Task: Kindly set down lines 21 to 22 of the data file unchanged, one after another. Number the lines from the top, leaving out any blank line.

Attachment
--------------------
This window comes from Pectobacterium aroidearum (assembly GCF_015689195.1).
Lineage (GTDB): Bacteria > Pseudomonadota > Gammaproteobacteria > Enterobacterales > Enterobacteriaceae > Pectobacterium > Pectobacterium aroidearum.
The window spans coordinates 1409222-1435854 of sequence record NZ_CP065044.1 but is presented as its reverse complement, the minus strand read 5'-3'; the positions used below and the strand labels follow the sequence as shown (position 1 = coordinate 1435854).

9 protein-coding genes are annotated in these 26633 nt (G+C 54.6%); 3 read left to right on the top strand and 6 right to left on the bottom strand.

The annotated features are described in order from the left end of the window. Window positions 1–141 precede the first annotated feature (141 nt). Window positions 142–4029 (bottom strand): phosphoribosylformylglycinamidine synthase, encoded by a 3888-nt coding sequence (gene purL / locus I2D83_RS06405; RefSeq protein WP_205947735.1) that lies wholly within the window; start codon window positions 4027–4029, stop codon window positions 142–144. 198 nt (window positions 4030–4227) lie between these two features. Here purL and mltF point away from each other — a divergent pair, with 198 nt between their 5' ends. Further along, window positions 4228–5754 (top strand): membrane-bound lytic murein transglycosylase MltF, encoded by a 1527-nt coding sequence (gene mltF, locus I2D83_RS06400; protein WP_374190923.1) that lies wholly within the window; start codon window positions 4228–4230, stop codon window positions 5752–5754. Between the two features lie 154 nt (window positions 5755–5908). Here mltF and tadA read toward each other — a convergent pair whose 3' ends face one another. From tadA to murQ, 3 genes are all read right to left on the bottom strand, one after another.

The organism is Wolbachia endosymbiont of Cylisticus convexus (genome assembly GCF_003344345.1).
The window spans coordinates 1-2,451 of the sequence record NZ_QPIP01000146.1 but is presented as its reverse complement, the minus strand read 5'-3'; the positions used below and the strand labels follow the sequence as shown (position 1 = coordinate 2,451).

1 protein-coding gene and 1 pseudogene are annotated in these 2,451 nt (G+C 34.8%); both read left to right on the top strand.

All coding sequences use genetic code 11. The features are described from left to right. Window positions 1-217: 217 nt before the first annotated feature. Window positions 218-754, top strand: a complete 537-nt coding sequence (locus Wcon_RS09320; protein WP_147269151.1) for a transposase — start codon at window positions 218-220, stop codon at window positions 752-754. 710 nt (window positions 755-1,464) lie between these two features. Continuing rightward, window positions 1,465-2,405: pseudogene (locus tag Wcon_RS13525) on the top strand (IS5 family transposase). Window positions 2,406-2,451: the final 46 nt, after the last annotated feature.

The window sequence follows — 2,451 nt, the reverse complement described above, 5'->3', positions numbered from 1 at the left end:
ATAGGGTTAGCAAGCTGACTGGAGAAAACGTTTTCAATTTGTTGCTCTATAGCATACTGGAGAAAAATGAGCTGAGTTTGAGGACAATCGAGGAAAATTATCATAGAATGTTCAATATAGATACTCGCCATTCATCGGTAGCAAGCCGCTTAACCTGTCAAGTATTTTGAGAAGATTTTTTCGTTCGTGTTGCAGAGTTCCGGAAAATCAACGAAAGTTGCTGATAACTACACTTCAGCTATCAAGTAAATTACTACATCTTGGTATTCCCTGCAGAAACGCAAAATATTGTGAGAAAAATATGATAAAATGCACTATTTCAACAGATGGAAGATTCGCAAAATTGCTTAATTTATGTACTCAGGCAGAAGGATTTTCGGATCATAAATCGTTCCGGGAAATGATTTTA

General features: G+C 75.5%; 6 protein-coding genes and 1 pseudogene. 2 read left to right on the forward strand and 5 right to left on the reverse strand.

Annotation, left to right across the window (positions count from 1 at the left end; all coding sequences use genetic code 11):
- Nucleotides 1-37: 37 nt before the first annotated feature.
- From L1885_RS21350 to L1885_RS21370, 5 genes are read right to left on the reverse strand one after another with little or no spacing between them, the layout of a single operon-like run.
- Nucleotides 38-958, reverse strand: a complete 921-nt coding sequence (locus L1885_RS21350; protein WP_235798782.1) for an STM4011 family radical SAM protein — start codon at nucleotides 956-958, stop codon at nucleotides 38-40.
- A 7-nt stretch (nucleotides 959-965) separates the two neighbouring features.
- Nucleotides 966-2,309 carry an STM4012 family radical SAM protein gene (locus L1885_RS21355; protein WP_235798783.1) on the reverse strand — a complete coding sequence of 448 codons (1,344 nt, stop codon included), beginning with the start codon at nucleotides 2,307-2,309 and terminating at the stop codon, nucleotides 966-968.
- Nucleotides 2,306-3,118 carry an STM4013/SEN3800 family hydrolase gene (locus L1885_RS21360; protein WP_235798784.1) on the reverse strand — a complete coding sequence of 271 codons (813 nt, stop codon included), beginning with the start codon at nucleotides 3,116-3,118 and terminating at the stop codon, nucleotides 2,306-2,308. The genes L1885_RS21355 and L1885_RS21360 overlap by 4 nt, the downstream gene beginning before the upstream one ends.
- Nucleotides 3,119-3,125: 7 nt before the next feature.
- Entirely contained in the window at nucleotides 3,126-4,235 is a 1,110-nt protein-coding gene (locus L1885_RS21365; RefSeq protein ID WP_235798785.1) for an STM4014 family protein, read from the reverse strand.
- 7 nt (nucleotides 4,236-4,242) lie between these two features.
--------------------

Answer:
- Entirely contained in the window at nucleotides 3,126-4,235 is a 1,110-nt protein-coding gene (locus L1885_RS21365; RefSeq protein ID WP_235798785.1) for an STM4014 family protein, read from the reverse strand.
- 7 nt (nucleotides 4,236-4,242) lie between these two features.